When you see Japanese Garden pictures you can’t help but feel a sense of peace.
All components in the design seem to work in complete harmony and project a sense of tranquility.
When trying to capture the concept and the spirit of a Japanese Garden you must first understand it’s design principals in nature.
A Japanese Garden design would not reflect something that nature itself could not create.
As an example, you would never see a square pond in nature. So, if adding a pond to your garden design, it wouldn’t be square in shape but rather would reflect a free-form shape of that found naturally.
You could certainly include a small rock waterfall in your design but you wouldn’t include a fountain. The principals in Japanese Garden design are also about balance but not symmetry and this means you choose your garden components carefully.
A Japanese-Style Garden is a miniaturized version of what occurs naturally in nature. Your rocks can represent mountains in your landscape, a pond represents a lake and small patches of raked sand may represent the ripples in an ocean.
The Structure Behind Japanese Garden Design
Using the principles of symbolization, borrowed view and a reduced scale, Japanese Garden pictures may represent famous scenes or places on a much smaller scale and in confined spaces.
Miniaturized versions of mountains through the addition of boulders. Meandering streams reflected in carefully arranged stones represent a “borrowed view” of existing scenery.
This “borrowed view” is symbolically presented through naturally occurring materials and shapes on a significantly smaller scale.
One of the key components in Japanese Garden pictures is openness or emptiness that may be hard to embrace in our western culture.
We are so used to filling open spaces in our landscape design with a virtual riot of plants and color that planned empty horizontal expanses may feel a design is lacking or isn’t complete. In a Japanese Garden, this complements the design.
Japanese Garden Pictures
Japanese Garden Pictures Reflect Simple Design Principles
When designing a Japanese Garden it needs to be done with an appreciation for nature, its elements and a respect for those elements. The key to a Japanese Garden is to be in complete harmony with the nature surrounding it. Effort needs to be placed in uniting opposing elements of the garden design together. This uniting of elements culminates in an artistic marriage of sorts. Examples of opposing elements are:
- Something obvious versus something hidden
- Dark elements versus light
- Smooth elements versus rough
- Space versus form
- Course texture versus fine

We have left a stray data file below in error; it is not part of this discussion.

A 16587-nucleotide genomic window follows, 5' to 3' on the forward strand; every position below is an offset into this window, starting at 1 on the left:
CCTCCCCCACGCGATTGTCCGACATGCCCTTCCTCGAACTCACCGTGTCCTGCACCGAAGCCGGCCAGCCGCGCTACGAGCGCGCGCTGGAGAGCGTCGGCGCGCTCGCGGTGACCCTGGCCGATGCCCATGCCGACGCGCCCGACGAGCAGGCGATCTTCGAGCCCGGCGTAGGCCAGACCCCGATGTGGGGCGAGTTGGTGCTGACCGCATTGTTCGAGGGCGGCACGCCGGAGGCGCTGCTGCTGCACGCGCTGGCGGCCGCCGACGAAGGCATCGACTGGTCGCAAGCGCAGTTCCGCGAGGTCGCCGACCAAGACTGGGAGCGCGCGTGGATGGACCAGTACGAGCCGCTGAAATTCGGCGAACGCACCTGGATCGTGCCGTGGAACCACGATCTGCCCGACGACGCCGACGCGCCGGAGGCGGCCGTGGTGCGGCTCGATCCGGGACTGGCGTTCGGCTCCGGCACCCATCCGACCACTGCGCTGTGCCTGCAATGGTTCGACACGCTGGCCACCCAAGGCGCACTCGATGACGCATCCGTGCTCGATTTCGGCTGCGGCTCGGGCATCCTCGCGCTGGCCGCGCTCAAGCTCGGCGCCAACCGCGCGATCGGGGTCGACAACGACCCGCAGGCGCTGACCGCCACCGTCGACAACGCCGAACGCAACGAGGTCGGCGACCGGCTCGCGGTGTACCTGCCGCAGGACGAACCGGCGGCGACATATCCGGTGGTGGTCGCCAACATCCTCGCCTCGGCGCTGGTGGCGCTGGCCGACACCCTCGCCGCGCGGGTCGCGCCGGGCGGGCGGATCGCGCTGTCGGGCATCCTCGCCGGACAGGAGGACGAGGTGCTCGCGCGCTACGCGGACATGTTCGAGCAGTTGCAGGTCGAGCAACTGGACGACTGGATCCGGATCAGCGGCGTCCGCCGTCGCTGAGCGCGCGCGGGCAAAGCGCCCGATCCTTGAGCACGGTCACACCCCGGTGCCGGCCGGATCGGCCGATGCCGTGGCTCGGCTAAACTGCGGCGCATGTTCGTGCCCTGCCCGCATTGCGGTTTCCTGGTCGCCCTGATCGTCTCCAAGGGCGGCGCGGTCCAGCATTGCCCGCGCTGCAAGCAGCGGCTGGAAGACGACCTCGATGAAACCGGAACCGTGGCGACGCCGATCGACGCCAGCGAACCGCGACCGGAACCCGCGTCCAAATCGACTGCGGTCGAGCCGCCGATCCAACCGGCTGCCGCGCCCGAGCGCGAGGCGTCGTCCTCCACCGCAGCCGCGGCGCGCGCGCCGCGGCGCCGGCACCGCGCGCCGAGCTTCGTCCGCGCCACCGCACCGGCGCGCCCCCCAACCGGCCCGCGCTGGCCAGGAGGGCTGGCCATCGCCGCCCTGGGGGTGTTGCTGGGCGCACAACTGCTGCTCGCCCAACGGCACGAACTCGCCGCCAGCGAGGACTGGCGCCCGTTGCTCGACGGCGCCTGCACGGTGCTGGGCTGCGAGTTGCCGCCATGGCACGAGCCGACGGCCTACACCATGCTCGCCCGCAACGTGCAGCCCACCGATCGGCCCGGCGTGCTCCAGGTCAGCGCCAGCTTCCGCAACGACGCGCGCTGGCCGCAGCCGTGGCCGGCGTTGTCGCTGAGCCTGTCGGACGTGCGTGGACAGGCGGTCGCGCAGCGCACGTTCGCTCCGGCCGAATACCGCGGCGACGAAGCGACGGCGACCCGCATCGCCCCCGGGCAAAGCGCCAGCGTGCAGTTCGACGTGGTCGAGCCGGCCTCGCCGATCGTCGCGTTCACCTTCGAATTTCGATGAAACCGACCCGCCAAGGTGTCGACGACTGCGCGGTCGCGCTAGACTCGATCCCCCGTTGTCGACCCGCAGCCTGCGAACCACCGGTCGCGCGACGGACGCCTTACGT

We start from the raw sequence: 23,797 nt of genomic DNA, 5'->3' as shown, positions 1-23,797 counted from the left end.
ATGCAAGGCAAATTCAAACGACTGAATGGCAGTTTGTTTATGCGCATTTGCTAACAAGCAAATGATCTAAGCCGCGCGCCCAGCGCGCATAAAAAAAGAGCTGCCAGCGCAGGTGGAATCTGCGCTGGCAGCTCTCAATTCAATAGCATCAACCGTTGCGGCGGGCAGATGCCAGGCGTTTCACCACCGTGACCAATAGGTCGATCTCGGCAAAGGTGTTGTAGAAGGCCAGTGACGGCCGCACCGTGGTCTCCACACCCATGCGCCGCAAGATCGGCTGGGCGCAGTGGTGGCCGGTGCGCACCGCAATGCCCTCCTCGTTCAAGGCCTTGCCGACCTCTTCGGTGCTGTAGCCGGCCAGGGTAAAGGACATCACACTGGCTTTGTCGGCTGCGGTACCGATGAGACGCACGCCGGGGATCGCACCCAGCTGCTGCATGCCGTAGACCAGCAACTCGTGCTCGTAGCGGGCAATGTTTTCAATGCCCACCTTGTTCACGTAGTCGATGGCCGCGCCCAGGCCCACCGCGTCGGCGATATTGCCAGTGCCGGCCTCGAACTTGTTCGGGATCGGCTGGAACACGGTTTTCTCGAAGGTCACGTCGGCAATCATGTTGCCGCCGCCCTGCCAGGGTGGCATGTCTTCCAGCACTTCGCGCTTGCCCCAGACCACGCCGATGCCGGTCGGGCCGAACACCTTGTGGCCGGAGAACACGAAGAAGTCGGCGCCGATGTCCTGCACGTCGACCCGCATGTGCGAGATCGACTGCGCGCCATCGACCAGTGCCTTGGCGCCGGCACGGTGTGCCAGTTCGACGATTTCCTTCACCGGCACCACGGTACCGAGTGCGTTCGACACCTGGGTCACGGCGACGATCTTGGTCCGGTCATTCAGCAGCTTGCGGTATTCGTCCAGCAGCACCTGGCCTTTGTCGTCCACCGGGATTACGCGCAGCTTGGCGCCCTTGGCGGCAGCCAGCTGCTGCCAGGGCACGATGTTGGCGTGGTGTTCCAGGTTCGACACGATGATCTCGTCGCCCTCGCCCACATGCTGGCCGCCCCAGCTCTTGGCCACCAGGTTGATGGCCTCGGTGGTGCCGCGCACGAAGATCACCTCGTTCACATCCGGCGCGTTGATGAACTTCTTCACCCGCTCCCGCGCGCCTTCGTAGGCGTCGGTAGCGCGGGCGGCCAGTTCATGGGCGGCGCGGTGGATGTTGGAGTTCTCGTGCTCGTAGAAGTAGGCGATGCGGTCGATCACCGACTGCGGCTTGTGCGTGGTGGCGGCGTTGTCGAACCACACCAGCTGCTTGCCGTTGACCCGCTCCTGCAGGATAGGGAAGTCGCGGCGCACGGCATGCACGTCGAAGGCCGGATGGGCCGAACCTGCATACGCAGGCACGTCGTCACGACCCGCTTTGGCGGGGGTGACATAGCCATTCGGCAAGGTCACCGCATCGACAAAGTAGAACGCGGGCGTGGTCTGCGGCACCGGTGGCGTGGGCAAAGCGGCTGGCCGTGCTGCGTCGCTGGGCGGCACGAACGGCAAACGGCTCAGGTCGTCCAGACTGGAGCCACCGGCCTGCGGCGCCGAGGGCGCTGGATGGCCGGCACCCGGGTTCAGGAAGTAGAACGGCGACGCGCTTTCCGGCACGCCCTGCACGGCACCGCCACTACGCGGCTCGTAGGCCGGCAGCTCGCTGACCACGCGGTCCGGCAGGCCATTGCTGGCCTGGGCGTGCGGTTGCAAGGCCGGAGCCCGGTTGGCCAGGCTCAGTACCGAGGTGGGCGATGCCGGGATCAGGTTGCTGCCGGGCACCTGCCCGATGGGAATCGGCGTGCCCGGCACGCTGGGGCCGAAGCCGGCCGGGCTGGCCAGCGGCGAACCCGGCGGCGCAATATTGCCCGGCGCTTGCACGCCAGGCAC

The goal being a miniaturized version of nature using materials that symbolically represent actual scenery occurring in nature.
There is no Symmetry in Japanese Garden Design
You will note in Japanese Garden pictures that this type of design has no straight lines and the elements or materials used are not of the same size.
The underlying principle is more value is placed in attaining perfection through imperfection.
Odd numbered pieces, shapes and sizes also more accurately represent the randomness of materials found in nature.
The scaling of materials in size and their relationship to each other is also thought to be more satisfying than a symmetrical balance.
Elements are usually numbered in quantity between three and five with one element being dominant and a focal point while the others are subordinate to the dominate piece.
A great Japanese Garden design, because of its miniaturization of a scene in nature, will reflect a unique sense of size, distance and depth to achieve a desired perspective by viewers.
This can be done in many ways like narrowing a path as it recedes to the back of a yard or by placing vibrant colors up front and more muted tones behind. The intent in small garden spaces is to project a greater sense of size and depth by providing a view that suggests more than is really there.
The Don’ts When Planning a Japanese Garden
When creating an authentic Japanese Garden there are a few rules of thumb to follow:
- Consider using some other color than white when selecting flowers. White flowers are considered funeral flowers in some Asian countries. Also the chrysanthemum species in any color are similar in meaning.
- Don’t forget to add pathway lighting or accent lighting to your Japanese Garden. A Craftsman-style landscape light works wells along pathways or there are large varieties of Asian-themed landscape lighting and bollards to enhance your design.
- If you choose to feature a Buddha statue in your landscape be sure it is the whole head and body and not just the Buddha head. Displaying the head only is a sign of disrespect.
- Using straight walkways or pathways to your home instead of meandering walkways is believed to allow malevolent spirits directly into your home. A meandering path is thought to hinder this movement.
- Don’t completely fill your landscape space with plants, trees, shrubs, rocks and ornamentation as this goes against the design principals outlined above.
Top Rated in Print for Planning a Japanese Garden
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